Heads up Netgear router users! An unpatched flaw has made around 79 different Netgear router models vulnerable to remote attacks. For now, no patch is available.

Unpatched Netgear Router Flaw

Reportedly, two different security researchers have found the same vulnerability affecting numerous Netgear routers. Specifically, this unpatched flaw affects 79 different Netgear router models, hence potentially risking numerous users.

Both the researchers separately found the vulnerability at different timings and have now disclosed the details.

According to one of these researchers with alias d4rkn3ss from VNPT ISC, he found the bug back in January 2020. As explained in a ZDI advisory, the bug within the HTTPD service that made it possible for an adversary to access the target router with no authentication.

The specific flaw exists within the httpd service, which listens on TCP port 80 by default. The issue results from the lack of proper validation of the length of user-supplied data prior to copying it to a fixed-length, stack-based buffer. An attacker can leverage this vulnerability to execute code in the context of root.

Following this discovery, the researcher reached out to the vendors immediately. However, the vendors couldn’t come up with a fix despite reaching the end of the disclosure period. Hence, the researcher published the advisory disclosing the bug as zero-day.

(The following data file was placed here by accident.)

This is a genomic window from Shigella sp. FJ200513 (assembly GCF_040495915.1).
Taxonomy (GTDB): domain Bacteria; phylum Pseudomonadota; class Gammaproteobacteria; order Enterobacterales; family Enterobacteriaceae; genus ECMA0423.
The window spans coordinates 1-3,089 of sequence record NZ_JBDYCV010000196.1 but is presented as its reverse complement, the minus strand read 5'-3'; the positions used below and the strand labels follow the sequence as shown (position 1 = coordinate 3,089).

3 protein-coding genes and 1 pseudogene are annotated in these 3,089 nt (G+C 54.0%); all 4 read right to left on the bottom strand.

Whereas, the other researcher, Adam Nichols from cybersecurity firm GRIMM also independently discovered the same bug in May 2020. They also reported the matter independently to the vendors.

However, following the disclosure of the bug in ZDI’s advisory, Nichols also published a detailed blog post sharing the technicalities of the exploit.

Moreover, he also shared the PoC exploit on GitHub, as well as the list of all vulnerable routers. Netgear users may click here to view the complete list of devices with their firmware versions.

Potential Mitigation

According to the researcher d4rkn3ss, the only possible mitigation to avoid any exploit remains restricting device access to legit users.

Only the clients and servers that have a legitimate procedural relationship with the service should be permitted to communicate with it. This could be accomplished… most notably with firewall rules/whitelisting.

For now, no patch is available to address this vulnerability. Though Netgear may release a fix for it soon, presently, the users of Netgear routers need to remain very careful.

Let us know your thoughts in the comments.

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Abeerah has been a passionate blogger for several years with a particular interest towards science and technology. She is crazy to know everything about the latest tech developments. Knowing and writing about cybersecurity, hacking, and spying has always enchanted her. When she is not writing, what else can be a better pastime than web surfing and staying updated about the tech world! Reach out to me at: [email protected]

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